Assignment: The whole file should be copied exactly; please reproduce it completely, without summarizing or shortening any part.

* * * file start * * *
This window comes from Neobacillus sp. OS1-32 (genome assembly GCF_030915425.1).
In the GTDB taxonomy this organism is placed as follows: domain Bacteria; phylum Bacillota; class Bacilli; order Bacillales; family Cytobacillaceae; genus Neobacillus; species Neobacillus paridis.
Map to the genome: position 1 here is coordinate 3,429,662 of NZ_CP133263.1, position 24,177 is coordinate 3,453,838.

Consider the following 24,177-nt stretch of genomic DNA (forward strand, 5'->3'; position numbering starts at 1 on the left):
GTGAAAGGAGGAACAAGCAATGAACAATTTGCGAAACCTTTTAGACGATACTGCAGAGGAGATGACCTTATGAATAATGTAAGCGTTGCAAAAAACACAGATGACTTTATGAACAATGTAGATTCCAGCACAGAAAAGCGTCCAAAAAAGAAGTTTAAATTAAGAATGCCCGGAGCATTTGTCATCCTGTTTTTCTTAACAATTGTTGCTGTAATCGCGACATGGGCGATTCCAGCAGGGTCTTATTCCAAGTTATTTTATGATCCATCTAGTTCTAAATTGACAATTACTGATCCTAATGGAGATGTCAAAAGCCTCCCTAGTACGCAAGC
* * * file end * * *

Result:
This window comes from Neobacillus sp. OS1-32 (genome assembly GCF_030915425.1).
In the GTDB taxonomy this organism is placed as follows: domain Bacteria; phylum Bacillota; class Bacilli; order Bacillales; family Cytobacillaceae; genus Neobacillus; species Neobacillus paridis.
Map to the genome: position 1 here is coordinate 3,429,662 of NZ_CP133263.1, position 24,177 is coordinate 3,453,838.

Consider the following 24,177-nt stretch of genomic DNA (forward strand, 5'->3'; position numbering starts at 1 on the left):
GTGAAAGGAGGAACAAGCAATGAACAATTTGCGAAACCTTTTAGACGATACTGCAGAGGAGATGACCTTATGAATAATGTAAGCGTTGCAAAAAACACAGATGACTTTATGAACAATGTAGATTCCAGCACAGAAAAGCGTCCAAAAAAGAAGTTTAAATTAAGAATGCCCGGAGCATTTGTCATCCTGTTTTTCTTAACAATTGTTGCTGTAATCGCGACATGGGCGATTCCAGCAGGGTCTTATTCCAAGTTATTTTATGATCCATCTAGTTCTAAATTGACAATTACTGATCCTAATGGAGATGTCAAAAGCCTCCCTAGTACGCAAGC